Animal feelings part 2: Inside and Out
The next step on our journey into animal emotion, would be to come up with a generalised framework for finding out what animals are feeling. Backtrack a second though. How would we do this for humans? Emotions aren’t a physical thing that we can directly measure (in contrast to, say, the length of a limb). We can, however, gain access to someone’s mental state by simply asking them how they’re feeling.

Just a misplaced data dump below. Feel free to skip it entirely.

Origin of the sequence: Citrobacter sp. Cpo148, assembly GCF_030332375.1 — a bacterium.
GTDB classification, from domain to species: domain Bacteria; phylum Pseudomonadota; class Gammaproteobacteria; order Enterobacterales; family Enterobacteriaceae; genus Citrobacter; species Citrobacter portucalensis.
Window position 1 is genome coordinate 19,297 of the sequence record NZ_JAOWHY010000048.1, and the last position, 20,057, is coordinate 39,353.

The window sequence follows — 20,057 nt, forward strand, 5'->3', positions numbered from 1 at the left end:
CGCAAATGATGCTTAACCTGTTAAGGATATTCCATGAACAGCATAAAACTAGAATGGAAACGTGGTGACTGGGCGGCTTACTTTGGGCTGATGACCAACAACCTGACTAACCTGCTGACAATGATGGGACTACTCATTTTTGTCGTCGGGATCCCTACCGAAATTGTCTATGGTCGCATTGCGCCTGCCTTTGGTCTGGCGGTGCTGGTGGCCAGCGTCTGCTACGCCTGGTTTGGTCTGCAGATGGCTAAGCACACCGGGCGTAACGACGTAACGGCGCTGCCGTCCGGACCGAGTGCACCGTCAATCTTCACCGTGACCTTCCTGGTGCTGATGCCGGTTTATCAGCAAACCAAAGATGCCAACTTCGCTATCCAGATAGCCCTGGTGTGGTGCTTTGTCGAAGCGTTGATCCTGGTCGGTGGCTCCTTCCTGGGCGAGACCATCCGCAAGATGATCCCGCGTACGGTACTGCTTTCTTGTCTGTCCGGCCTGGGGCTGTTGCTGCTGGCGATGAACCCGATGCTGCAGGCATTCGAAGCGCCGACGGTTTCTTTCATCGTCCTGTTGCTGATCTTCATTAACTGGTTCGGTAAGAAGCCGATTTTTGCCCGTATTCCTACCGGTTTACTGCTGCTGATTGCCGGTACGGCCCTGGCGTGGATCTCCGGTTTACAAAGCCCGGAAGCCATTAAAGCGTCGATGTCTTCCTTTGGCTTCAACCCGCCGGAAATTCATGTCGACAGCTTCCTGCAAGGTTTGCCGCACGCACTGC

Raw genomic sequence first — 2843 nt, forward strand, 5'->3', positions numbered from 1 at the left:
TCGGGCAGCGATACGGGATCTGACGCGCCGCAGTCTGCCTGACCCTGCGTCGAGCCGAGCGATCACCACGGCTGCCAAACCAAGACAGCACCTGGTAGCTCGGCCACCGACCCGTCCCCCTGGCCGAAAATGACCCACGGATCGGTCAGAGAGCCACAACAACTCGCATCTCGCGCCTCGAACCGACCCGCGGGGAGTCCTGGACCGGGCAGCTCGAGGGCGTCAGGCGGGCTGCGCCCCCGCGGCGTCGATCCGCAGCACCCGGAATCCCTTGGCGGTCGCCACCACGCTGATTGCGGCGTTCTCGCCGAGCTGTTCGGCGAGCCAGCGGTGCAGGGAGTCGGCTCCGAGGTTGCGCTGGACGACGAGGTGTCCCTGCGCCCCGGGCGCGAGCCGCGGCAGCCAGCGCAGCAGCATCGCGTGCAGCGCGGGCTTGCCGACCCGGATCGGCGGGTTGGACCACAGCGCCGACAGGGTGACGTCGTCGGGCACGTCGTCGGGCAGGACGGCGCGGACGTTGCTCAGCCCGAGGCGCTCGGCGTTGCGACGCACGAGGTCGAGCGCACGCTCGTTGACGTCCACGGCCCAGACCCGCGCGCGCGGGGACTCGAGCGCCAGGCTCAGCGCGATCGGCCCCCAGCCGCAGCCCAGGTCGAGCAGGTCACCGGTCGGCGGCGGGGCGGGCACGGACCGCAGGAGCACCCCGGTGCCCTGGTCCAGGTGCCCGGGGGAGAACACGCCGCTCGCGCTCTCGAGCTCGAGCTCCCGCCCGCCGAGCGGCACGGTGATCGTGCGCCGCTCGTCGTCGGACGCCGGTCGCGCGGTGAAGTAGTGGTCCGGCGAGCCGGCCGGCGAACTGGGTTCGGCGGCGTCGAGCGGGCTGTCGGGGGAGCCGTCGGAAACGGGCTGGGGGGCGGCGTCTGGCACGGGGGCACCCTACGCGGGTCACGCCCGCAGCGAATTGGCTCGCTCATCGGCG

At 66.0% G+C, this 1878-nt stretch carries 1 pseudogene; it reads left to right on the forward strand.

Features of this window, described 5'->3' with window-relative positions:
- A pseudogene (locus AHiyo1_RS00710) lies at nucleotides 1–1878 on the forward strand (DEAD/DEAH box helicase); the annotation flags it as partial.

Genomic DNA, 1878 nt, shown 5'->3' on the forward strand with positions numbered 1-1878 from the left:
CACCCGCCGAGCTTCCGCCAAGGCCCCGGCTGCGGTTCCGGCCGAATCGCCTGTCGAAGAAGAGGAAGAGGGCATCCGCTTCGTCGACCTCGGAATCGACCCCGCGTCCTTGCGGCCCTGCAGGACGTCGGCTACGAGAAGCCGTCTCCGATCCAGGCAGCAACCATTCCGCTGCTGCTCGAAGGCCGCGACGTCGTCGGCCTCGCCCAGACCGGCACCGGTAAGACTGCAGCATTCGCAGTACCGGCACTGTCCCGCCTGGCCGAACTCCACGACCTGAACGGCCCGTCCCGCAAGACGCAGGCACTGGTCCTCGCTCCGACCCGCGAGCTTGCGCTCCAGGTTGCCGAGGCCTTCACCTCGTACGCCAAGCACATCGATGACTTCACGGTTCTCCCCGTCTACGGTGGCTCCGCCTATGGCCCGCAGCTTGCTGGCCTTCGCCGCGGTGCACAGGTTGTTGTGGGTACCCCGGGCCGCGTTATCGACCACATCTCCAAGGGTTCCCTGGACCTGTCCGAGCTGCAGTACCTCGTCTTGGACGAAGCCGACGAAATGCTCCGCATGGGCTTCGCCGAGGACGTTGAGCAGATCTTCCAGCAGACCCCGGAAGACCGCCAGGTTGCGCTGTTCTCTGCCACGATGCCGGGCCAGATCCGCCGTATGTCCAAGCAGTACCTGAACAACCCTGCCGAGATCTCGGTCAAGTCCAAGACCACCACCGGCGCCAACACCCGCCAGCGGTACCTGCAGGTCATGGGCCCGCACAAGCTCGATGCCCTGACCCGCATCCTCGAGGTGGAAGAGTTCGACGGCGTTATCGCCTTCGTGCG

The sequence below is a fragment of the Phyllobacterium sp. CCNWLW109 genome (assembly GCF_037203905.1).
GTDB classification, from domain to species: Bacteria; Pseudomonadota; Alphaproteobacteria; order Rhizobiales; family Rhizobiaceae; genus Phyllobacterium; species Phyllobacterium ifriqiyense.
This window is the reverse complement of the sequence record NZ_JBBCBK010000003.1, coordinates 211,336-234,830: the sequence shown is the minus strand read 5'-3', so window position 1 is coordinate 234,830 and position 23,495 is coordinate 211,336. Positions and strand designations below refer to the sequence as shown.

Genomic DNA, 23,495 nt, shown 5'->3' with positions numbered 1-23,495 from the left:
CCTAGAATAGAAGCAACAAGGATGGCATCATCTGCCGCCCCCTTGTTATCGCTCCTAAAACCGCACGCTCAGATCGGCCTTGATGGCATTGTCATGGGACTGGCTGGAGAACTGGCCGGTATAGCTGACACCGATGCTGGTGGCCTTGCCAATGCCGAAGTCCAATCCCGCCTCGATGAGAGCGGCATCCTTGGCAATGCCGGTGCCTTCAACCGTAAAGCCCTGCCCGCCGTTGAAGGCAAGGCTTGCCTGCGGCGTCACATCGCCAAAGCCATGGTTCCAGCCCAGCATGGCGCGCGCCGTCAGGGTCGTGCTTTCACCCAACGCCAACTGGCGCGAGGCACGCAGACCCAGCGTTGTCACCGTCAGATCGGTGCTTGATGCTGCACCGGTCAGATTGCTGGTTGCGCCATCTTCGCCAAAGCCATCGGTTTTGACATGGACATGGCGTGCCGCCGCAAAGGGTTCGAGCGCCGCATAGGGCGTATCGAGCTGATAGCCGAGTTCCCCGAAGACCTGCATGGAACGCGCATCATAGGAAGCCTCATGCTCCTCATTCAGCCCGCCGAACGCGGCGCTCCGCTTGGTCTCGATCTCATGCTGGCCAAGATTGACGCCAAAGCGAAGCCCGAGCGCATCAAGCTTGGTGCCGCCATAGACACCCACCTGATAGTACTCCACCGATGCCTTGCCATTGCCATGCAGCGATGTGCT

But what about non-verbal humans or animals? Therein lies the challenge. Instead of trying to access their mental state, we need to look at the outward manifestations of that mental state. In other words, look at the changes to physiology, behaviour, the face, ears or body language that co-inside with an emotion. We can then conclude the animal is feeling a particular emotion because we can correlate these changes with our own experience (e.g. when I’m in a threatening situation I feel scared and my heart pounds and I sweat, therefore if an animal has a similar reaction in a similar situation we can assume they are also scared).